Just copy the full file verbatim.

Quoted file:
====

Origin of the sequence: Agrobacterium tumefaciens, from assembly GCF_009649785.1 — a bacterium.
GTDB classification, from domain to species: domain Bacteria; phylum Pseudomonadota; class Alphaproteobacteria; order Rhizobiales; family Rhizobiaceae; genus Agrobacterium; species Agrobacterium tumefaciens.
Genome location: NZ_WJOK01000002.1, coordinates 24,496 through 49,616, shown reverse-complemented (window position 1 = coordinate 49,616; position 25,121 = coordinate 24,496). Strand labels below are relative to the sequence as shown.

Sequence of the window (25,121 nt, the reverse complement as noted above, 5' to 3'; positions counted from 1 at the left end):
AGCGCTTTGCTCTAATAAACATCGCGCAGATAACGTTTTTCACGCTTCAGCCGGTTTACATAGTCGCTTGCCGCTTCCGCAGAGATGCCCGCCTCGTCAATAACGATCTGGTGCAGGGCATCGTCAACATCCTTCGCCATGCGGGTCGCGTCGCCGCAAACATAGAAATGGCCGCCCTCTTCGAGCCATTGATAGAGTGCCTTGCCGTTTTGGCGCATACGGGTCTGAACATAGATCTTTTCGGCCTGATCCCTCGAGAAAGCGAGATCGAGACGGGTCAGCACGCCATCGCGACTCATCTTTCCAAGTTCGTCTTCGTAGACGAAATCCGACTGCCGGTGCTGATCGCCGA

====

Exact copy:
Origin of the sequence: Agrobacterium tumefaciens, from assembly GCF_009649785.1 — a bacterium.
GTDB classification, from domain to species: domain Bacteria; phylum Pseudomonadota; class Alphaproteobacteria; order Rhizobiales; family Rhizobiaceae; genus Agrobacterium; species Agrobacterium tumefaciens.
Genome location: NZ_WJOK01000002.1, coordinates 24,496 through 49,616, shown reverse-complemented (window position 1 = coordinate 49,616; position 25,121 = coordinate 24,496). Strand labels below are relative to the sequence as shown.

Sequence of the window (25,121 nt, the reverse complement as noted above, 5' to 3'; positions counted from 1 at the left end):
AGCGCTTTGCTCTAATAAACATCGCGCAGATAACGTTTTTCACGCTTCAGCCGGTTTACATAGTCGCTTGCCGCTTCCGCAGAGATGCCCGCCTCGTCAATAACGATCTGGTGCAGGGCATCGTCAACATCCTTCGCCATGCGGGTCGCGTCGCCGCAAACATAGAAATGGCCGCCCTCTTCGAGCCATTGATAGAGTGCCTTGCCGTTTTGGCGCATACGGGTCTGAACATAGATCTTTTCGGCCTGATCCCTCGAGAAAGCGAGATCGAGACGGGTCAGCACGCCATCGCGACTCATCTTTCCAAGTTCGTCTTCGTAGACGAAATCCGACTGCCGGTGCTGATCGCCGA